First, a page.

From the dawn of computers to the age of AI, software engineers have always been in the fray. The very term “software engineer” came into existence early in the computing boom, which kicked off about fifty years ago. However, the term is still being debated among the peers. Some call themselves programmers, and others developers.
The programming community has always contributed massively to the ongoing boom in every era. No matter the label, salaries have always been the main talking point among software engineers. Back in the day, the position was seen as one of the most important jobs in the industry. It carries the same status now. However, before we even start getting into the details, it is a good idea to discuss the factors that impact one’s salary.
The broad factors having the largest impact on a software engineer’s salary are location, time, and demand. Other factors include things like skill, age, and experience, but they don’t have the level of impact of the three broad factors.
Software Engineers in the 80s
During the early years, engineers were paid well. Considering the fact that the computer boom really got going in the 80s, it is not surprising to see especially well-paid engineers during that time. In that era, the number of qualified software engineers was low, and companies were not using computer technology the way they are right now. In the 1980s, the average salary of a software engineer in the U.S. was anywhere between $20,000 to $39,000. According to the article The Evolution of the Software Engineer Salary, the money made by software engineers was enough to live a good lifestyle.
Huge Demand for Talented Software Engineers
The last decade has seen a huge spike in demand for software engineers. What caused this hike? To start with, almost every company now has a software wing and invests heavily in automating and managing their systems. With the market growing, it is not surprising to see a shortage of talented software engineers. However, don’t get confused by the total number of software engineers. There are tons of mediocre software engineers that just don’t make the grade, and this is where the entire industry suffers. You can read more about the lack of software engineers in the industry here.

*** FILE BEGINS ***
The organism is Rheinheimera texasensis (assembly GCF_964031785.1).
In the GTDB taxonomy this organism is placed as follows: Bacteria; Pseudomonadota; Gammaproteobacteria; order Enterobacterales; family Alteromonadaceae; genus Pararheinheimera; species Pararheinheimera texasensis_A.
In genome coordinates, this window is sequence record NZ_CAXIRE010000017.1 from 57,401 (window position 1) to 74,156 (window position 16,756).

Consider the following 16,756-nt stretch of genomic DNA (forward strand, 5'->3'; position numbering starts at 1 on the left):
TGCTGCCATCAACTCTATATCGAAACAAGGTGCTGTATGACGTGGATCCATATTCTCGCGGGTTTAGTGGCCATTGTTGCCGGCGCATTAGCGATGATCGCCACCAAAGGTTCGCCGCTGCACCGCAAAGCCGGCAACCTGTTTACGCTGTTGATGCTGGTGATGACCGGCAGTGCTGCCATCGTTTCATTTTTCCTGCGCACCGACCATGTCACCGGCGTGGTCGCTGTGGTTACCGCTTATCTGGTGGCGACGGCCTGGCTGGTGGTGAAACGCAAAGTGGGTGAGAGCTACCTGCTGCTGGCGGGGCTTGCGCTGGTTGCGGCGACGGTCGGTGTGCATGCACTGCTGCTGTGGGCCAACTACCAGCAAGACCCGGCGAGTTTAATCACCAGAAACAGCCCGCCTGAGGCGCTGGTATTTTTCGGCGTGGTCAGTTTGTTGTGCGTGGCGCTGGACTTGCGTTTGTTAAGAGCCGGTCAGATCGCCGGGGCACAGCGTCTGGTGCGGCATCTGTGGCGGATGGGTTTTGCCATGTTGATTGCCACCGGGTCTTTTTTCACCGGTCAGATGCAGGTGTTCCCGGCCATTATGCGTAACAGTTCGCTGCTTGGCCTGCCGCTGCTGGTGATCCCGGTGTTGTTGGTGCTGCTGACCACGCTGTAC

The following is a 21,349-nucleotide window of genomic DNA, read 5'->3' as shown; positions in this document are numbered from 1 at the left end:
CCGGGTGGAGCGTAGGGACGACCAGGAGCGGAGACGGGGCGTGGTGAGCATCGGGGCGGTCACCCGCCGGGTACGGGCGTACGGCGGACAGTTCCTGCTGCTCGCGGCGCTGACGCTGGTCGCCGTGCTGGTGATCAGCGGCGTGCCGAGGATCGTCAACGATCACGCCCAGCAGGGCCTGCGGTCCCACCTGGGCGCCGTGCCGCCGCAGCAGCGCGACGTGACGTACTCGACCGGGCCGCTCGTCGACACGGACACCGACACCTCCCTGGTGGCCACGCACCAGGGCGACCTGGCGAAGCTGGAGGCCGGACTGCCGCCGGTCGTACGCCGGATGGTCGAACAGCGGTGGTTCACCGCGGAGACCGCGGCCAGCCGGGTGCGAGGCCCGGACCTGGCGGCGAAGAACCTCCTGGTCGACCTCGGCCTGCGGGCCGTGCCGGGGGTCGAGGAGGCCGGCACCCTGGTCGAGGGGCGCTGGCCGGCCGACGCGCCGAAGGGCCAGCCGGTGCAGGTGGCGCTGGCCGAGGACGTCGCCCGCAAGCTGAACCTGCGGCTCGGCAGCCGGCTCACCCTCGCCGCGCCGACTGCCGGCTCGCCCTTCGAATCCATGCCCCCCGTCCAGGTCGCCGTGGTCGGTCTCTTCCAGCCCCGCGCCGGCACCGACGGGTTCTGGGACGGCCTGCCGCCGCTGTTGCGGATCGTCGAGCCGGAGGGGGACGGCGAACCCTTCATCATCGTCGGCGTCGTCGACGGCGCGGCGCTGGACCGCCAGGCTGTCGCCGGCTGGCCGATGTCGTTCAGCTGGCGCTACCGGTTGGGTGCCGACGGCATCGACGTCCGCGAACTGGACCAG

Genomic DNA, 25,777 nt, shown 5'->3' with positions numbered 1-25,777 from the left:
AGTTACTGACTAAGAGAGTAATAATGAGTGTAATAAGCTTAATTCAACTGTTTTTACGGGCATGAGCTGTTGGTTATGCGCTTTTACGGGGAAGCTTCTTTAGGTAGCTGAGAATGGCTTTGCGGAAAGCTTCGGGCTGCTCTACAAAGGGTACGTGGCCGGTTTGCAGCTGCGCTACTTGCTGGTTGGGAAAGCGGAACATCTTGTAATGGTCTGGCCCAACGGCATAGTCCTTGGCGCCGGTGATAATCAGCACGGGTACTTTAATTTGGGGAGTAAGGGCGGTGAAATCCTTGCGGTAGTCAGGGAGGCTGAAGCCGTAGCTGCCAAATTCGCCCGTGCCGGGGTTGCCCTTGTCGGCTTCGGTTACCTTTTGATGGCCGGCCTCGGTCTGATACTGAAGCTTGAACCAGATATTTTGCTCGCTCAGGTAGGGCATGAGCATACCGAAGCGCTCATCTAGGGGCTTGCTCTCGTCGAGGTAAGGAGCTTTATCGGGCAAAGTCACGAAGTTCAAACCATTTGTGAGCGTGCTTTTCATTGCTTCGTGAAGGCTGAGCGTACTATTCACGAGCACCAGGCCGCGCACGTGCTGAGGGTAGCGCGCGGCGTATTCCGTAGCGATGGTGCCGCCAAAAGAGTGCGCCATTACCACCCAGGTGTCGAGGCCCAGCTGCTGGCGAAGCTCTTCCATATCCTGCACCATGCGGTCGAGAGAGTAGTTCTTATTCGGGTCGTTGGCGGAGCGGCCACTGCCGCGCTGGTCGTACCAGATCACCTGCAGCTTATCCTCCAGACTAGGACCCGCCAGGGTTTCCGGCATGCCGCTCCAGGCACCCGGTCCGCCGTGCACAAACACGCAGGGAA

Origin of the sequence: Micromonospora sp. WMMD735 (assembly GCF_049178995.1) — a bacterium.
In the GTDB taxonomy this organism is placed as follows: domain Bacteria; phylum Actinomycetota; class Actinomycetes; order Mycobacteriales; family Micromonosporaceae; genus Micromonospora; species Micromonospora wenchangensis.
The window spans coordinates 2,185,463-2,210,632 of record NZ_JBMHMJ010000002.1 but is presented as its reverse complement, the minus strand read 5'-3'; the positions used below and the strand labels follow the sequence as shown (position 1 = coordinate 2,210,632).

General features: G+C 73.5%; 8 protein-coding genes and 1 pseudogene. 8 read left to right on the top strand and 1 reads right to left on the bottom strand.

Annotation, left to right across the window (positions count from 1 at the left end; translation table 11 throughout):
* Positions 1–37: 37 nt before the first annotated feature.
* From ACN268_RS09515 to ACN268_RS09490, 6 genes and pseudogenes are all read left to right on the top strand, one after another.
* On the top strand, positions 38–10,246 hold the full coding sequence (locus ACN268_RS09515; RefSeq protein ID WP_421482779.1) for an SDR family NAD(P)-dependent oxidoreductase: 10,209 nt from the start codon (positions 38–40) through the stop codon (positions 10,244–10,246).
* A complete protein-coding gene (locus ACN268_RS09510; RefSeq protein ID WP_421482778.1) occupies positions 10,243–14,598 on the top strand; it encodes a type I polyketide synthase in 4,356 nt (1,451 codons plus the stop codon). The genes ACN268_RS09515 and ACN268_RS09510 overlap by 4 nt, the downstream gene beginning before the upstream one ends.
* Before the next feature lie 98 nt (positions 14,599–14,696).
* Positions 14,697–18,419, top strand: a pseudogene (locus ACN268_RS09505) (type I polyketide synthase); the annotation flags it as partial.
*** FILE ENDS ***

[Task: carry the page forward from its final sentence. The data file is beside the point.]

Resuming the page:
The Current Scenario
Things are changing in favor of software engineers, with the average salary growing in the past decade due to their high demand and also because companies are more invested in growth spurred by providing big salaries to the top talent.
Startups, especially, are where you can see most of the changes. With more startups growing in areas such as San Francisco, it is not surprising to see a big paycheck from venture-backed startups. Other established companies have also started to grow the software engineer’s paycheck, as they don’t want their talent to leave for other companies and startups (the biggest threat to them).
It is not hard to find experienced software engineers being paid anywhere from $80K to $150k per annum. If you are the best, companies are willing to pay over $200k per year in addition to stock options. That’s huge amount. The average starting salary of a software engineer graduate starts from around a very respectable $55K per annum.
The Focus on Learning and the Future
With the demand for software engineers increasing, many non-profit coding organization are coming forward in an effort to promote computer science. One prime example is code.org, which partners with others to improve computer science education for all.
New platforms are also coming along. LiveEdu.tv, for example, is trying to fill the gap between real-world coding skills and theoretical knowledge by providing a way for students to observe real-world projects being developed in front of them. This is to help overcome the appearance that many students get stuck in theory.
The future for software engineers is looking bright with huge demand and a shortage of talented software engineers. It should also be noted that many software engineers are now opting for freelancing compared to working in a full-time job due to the demand curve. Companies are more than happy to get talent, anyway, and don’t care if their requirements get met using remote freelancers.
What do you think about the software engineering salaries? Do you think they are increasing? Comment below and let us know.